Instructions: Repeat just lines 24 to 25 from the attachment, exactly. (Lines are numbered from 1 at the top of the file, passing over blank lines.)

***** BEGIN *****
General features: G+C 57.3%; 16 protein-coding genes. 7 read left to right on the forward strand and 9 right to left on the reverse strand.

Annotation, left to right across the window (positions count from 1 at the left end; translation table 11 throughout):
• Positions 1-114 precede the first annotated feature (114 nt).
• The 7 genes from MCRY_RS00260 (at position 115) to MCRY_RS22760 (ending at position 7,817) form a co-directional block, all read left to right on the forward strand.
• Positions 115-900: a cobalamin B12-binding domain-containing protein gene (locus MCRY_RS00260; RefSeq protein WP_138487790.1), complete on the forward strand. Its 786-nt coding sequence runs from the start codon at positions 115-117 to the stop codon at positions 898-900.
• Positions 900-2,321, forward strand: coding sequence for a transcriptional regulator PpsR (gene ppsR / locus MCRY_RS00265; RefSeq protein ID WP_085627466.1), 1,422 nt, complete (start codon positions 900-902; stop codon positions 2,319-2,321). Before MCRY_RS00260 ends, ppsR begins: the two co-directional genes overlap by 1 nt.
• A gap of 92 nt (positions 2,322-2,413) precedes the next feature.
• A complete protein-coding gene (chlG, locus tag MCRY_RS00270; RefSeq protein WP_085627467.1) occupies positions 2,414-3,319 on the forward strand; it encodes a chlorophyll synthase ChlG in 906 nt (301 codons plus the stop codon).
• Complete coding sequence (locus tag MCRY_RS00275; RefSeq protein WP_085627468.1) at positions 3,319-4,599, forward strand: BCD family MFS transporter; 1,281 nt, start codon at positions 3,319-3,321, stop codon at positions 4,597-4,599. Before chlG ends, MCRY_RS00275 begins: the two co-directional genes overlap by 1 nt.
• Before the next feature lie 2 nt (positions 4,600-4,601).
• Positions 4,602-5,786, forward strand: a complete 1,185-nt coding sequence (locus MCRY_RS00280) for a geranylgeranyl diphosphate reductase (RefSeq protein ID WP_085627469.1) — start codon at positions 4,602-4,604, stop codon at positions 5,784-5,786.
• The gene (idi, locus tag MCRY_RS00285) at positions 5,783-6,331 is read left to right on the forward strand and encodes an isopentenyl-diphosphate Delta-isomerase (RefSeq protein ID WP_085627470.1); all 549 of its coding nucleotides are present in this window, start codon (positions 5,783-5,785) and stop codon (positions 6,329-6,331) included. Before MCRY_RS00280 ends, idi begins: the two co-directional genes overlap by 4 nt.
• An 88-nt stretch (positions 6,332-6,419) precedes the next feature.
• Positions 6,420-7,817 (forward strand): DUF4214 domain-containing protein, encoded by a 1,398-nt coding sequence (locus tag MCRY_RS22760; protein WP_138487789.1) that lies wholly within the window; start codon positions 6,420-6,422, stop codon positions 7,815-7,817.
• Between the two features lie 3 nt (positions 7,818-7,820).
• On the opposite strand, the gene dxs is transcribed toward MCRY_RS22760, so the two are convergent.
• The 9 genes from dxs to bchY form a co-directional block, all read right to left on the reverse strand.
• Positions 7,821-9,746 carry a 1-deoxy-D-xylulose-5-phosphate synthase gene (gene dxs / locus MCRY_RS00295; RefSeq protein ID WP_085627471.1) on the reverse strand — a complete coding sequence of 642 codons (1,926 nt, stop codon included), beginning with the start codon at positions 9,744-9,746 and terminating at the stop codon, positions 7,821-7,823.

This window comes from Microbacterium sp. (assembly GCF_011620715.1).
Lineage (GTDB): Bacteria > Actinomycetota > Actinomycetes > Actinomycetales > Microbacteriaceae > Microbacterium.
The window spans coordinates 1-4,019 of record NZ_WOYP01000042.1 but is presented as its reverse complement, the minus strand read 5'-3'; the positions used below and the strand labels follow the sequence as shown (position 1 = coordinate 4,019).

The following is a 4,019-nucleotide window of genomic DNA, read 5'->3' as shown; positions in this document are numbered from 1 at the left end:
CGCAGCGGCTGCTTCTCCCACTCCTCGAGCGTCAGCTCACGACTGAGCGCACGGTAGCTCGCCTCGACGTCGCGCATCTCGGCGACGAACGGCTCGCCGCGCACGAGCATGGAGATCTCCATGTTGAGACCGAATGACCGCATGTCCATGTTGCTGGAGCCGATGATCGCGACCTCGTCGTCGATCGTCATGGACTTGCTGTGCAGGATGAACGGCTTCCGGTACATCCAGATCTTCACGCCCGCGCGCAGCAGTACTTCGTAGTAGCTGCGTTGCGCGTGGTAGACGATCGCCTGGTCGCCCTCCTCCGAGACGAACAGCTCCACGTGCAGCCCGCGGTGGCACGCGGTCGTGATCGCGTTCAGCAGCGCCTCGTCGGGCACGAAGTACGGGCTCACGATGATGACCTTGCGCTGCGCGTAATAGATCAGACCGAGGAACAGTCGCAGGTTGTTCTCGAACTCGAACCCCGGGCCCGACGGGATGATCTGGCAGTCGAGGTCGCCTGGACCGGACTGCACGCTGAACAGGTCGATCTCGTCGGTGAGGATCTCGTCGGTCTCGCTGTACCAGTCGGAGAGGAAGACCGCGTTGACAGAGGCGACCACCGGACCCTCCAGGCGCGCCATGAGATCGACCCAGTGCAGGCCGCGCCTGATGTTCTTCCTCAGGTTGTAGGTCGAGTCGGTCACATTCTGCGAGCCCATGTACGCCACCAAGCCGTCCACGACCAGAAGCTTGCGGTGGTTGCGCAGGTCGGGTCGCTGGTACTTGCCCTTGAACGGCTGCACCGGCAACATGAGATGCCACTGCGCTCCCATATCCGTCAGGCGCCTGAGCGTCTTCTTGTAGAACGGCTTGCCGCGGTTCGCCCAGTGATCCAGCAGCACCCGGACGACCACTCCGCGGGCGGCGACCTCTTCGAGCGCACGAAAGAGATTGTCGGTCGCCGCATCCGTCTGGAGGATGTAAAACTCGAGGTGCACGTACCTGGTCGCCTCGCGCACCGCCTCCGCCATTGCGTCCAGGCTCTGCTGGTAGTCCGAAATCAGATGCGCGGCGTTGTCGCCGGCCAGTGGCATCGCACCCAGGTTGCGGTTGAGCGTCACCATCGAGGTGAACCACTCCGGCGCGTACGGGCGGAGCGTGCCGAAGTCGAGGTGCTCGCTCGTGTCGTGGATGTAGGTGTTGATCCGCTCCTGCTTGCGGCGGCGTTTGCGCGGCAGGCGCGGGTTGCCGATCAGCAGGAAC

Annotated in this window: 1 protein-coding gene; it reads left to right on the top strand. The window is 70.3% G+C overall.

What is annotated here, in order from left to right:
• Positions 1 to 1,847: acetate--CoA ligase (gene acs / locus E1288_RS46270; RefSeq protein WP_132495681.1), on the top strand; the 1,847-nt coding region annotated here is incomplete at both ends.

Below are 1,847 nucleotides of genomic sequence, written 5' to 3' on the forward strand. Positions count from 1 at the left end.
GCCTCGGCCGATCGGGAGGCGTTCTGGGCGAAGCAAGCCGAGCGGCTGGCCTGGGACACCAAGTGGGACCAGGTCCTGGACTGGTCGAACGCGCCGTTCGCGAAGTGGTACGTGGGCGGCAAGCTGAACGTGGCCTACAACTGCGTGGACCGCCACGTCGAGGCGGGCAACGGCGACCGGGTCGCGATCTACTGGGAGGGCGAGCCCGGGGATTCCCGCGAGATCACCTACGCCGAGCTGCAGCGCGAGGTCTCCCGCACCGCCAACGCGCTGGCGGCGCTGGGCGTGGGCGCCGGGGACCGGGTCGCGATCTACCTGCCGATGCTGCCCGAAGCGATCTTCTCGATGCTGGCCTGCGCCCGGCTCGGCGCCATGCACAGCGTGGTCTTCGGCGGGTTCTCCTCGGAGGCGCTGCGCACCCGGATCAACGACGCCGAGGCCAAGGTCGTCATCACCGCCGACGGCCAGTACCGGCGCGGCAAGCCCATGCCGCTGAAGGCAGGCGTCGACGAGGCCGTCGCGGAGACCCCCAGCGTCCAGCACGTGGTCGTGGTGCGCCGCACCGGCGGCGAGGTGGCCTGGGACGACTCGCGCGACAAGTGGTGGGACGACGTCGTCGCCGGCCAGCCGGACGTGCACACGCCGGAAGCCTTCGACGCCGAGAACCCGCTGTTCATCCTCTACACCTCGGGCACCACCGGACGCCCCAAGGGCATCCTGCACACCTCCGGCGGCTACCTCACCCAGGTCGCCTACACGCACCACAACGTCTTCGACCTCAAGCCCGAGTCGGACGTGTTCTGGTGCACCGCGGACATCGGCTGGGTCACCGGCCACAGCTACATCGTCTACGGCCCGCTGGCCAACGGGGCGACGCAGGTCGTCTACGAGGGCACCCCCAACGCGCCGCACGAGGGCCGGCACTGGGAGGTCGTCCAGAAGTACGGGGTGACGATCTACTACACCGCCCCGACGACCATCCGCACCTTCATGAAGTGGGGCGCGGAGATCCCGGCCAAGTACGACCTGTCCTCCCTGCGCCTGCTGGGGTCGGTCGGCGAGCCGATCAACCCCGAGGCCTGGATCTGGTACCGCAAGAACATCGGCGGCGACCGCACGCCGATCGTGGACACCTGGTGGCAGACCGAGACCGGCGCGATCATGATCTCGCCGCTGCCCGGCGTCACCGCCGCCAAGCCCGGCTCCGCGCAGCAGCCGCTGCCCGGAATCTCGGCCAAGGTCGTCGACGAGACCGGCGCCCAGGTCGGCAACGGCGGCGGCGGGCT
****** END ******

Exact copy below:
Annotated in this window: 1 protein-coding gene; it reads left to right on the top strand. The window is 70.3% G+C overall.

What is annotated here, in order from left to right: